by Malachi Black
Four Way Books, 2024
eISBN: 978-1-961897-13-7 | Paper: 978-1-961897-12-0
Library of Congress Classification PS3602.L32I53 2024
Dewey Decimal Classification 811.6


Reliving the overdoses of beloved friends, Malachi Black closes this book’s opening poem with a resuscitating command:  “Doctor, / turn back. One of us lives.”  Indirect Light is a testament to and apologia for this assertion of vitality, each eponymous poem an elegy dedicated to one of Black’s dearly departed. Though this book mourns an irretrievable past,  it wages war against amnesia, refusing to let death erase the vibrancy of their lives. These poems preserve “the breath we left beside us on the train tracks,” “the watery inscriptions of nearby dogwood branches / dipped in shade,” “our bookbags’ mouths / pouting open on our laps,” “our street-scabbed bodies / briefly tinseled in the sun.”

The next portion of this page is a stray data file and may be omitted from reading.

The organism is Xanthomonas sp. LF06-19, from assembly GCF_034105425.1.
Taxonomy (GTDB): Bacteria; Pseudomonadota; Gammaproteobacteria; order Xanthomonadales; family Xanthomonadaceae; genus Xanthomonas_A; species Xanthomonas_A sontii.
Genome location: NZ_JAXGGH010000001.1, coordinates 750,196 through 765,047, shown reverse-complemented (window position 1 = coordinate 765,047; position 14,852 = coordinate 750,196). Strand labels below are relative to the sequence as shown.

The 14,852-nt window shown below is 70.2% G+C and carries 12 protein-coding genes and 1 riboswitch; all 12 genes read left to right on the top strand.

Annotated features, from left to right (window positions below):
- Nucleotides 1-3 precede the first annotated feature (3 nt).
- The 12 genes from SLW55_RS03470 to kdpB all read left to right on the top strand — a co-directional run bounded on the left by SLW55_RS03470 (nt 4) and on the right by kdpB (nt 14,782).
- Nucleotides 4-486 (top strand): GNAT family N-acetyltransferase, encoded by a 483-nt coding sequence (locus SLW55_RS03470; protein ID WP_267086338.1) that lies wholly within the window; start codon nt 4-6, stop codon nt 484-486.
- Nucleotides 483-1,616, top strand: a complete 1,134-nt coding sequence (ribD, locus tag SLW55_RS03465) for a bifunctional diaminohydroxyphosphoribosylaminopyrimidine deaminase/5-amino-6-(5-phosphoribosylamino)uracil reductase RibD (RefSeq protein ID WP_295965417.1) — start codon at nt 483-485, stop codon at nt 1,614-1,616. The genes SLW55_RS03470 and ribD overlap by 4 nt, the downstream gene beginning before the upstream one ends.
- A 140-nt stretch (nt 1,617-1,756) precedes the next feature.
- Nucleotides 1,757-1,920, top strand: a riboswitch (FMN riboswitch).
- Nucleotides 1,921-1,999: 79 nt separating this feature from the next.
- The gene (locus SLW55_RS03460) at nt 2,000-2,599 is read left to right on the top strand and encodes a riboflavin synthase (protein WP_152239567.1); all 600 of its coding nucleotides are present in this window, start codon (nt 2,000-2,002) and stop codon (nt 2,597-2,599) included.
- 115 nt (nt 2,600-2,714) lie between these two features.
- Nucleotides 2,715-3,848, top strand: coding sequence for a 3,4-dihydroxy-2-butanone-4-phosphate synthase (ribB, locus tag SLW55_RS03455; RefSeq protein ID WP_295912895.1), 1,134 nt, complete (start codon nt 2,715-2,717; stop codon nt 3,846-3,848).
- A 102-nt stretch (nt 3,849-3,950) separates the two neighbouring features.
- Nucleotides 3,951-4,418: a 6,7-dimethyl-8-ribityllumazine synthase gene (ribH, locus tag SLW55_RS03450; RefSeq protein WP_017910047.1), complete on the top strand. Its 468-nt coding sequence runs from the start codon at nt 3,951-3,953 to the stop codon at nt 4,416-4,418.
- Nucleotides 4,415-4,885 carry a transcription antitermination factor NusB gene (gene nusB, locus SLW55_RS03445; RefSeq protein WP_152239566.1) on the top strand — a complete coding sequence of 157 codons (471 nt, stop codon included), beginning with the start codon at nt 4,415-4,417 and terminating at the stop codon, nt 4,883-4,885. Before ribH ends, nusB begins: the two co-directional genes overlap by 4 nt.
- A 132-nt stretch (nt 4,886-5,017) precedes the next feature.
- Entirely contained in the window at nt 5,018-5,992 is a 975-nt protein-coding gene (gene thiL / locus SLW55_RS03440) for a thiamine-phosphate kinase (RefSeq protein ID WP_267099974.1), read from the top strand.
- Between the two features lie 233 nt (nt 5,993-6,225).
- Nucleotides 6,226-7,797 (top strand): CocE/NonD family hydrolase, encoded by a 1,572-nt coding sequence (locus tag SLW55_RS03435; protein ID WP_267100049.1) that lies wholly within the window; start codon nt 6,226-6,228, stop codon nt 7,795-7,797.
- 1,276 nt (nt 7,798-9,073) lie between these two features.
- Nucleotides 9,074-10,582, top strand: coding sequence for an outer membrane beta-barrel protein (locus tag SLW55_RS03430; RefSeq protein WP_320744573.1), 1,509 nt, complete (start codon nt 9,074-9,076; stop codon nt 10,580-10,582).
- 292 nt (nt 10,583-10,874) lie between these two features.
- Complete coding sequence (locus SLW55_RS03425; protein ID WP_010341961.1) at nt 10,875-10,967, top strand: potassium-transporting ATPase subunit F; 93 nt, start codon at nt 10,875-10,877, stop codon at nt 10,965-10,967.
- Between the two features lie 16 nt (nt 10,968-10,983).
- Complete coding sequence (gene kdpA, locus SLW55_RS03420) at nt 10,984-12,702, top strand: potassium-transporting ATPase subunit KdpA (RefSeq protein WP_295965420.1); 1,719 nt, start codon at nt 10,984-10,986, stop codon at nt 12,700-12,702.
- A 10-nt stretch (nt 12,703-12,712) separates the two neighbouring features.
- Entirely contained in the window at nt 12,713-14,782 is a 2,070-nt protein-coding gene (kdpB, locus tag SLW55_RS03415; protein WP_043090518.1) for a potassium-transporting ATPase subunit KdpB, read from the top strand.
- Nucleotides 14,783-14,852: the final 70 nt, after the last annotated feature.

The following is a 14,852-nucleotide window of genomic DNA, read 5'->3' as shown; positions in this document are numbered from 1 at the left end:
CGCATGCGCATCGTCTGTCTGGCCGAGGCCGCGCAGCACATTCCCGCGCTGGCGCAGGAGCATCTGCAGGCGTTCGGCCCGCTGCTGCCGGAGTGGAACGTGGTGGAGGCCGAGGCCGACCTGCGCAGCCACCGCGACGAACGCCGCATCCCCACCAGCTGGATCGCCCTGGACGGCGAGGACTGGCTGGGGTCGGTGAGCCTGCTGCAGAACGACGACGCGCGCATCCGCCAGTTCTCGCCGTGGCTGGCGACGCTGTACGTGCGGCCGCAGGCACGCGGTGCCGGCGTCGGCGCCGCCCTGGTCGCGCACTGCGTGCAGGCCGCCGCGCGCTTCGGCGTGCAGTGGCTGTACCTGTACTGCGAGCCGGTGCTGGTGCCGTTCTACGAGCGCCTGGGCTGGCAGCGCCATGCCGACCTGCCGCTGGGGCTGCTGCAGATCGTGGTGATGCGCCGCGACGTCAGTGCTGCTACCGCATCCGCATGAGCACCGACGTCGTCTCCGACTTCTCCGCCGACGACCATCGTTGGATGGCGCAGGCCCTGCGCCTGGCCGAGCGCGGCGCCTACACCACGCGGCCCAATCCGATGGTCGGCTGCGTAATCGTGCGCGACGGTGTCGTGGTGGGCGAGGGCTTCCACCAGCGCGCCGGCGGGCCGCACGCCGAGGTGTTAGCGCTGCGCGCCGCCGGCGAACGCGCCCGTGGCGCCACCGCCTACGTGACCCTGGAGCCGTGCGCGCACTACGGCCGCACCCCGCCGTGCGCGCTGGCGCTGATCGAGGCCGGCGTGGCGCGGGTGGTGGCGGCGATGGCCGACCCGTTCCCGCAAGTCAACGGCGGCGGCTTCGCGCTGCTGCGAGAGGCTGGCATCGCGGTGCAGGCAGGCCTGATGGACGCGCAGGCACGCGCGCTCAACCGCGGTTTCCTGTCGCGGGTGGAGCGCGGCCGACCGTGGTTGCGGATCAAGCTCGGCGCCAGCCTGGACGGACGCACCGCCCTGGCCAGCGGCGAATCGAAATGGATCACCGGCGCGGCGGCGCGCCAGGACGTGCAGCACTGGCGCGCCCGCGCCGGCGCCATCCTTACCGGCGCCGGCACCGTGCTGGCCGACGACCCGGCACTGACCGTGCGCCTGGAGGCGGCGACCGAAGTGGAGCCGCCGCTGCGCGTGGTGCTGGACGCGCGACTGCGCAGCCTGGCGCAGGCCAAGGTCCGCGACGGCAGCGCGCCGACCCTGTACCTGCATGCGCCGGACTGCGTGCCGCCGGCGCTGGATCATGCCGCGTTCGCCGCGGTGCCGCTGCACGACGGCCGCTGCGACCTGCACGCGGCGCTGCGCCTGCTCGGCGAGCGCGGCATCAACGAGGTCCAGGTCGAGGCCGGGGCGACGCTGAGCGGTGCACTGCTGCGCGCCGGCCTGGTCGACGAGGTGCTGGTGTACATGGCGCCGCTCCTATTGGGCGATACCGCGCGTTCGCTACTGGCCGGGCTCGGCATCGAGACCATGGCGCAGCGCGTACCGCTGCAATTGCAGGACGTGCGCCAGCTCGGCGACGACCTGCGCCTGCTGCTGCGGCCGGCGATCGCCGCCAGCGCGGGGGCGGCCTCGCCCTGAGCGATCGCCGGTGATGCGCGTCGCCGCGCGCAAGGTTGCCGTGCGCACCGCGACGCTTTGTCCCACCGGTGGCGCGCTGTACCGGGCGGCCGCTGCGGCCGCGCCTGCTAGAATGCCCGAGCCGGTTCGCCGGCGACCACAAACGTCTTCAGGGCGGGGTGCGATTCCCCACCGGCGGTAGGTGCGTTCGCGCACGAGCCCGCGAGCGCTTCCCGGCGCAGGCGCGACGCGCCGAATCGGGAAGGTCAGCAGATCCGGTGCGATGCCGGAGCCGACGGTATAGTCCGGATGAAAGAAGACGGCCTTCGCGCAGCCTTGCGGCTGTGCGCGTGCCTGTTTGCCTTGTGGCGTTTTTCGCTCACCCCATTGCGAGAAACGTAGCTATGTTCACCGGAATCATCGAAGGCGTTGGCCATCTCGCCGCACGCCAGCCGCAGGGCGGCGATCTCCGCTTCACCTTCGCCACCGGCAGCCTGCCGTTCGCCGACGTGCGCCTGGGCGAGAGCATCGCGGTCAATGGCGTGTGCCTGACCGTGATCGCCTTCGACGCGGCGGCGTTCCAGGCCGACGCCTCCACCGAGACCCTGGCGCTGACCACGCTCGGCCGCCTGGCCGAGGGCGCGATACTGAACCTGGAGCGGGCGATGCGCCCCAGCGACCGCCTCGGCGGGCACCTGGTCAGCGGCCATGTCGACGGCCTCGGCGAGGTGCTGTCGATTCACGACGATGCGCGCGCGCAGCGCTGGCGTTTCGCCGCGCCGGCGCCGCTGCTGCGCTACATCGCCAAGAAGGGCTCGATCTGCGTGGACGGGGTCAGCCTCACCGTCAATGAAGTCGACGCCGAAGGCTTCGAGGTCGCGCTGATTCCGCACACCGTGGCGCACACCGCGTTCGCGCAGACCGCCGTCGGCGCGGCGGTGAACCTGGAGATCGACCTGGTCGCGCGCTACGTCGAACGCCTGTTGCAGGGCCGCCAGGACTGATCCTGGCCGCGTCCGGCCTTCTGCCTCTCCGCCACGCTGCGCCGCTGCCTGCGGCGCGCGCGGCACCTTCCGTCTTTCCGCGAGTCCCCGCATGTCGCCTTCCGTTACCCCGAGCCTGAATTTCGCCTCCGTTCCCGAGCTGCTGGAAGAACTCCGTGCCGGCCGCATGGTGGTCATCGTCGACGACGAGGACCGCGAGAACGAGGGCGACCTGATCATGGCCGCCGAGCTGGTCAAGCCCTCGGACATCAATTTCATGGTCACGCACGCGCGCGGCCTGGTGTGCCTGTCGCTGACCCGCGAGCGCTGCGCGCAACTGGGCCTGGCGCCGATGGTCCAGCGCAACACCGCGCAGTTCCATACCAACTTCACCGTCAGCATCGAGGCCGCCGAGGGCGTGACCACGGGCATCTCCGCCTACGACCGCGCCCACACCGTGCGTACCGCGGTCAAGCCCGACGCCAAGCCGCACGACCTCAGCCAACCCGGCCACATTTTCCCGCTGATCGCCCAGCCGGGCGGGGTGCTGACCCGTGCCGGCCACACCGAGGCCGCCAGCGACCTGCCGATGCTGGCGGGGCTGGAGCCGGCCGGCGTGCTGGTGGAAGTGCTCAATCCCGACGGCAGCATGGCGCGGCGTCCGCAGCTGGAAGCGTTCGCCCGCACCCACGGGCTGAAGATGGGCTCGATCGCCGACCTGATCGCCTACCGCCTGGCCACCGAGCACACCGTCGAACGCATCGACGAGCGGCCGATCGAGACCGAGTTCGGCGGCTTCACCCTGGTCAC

Insofar as this collection returns to friends and kin to honor them by the indirect light of memory, it also seeks to memorialize the author’s personal experience of adolescence and addiction amidst the opioid epidemic. It is a lament for all that’s lost and a paean to the near misses and the just enough: a dim glow you can see by, a cup of coffee passed during NA, a prayer during detox to “be // as empty / as the sky” if floating means survival. 

See other books on: American | Death, Grief, Loss | Poetry | Subjects & Themes
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